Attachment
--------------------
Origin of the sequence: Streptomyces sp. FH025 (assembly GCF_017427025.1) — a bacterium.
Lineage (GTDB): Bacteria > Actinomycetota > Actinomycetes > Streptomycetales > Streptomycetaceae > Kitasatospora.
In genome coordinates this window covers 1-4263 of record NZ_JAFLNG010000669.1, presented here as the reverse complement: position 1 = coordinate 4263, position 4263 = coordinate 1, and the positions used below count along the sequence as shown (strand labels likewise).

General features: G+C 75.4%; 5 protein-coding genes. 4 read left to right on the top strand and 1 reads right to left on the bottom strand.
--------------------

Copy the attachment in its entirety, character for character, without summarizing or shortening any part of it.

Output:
Origin of the sequence: Streptomyces sp. FH025 (assembly GCF_017427025.1) — a bacterium.
Lineage (GTDB): Bacteria > Actinomycetota > Actinomycetes > Streptomycetales > Streptomycetaceae > Kitasatospora.
In genome coordinates this window covers 1-4263 of record NZ_JAFLNG010000669.1, presented here as the reverse complement: position 1 = coordinate 4263, position 4263 = coordinate 1, and the positions used below count along the sequence as shown (strand labels likewise).

General features: G+C 75.4%; 5 protein-coding genes. 4 read left to right on the top strand and 1 reads right to left on the bottom strand.